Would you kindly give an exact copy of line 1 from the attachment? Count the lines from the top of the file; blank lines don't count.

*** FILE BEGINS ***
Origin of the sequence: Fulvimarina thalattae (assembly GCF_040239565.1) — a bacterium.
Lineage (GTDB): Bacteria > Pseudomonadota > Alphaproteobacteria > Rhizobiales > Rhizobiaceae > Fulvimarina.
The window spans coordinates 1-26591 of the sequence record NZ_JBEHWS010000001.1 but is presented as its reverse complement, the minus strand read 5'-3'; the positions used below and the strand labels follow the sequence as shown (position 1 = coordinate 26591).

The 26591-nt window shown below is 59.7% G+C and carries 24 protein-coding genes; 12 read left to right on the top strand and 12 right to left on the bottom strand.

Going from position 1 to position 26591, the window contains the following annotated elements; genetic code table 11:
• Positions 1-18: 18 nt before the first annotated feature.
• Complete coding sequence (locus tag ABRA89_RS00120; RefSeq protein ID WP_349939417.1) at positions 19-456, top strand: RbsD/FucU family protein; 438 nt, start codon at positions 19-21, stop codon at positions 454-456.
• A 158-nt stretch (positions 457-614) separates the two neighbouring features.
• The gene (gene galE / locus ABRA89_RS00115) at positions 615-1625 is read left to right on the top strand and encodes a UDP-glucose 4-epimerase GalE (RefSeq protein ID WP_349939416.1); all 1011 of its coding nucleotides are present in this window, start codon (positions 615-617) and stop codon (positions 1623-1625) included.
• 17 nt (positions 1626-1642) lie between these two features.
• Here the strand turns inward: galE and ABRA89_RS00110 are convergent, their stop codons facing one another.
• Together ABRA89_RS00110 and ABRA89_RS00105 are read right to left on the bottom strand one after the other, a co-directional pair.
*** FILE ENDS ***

Origin of the sequence: Fulvimarina thalattae (assembly GCF_040239565.1) — a bacterium.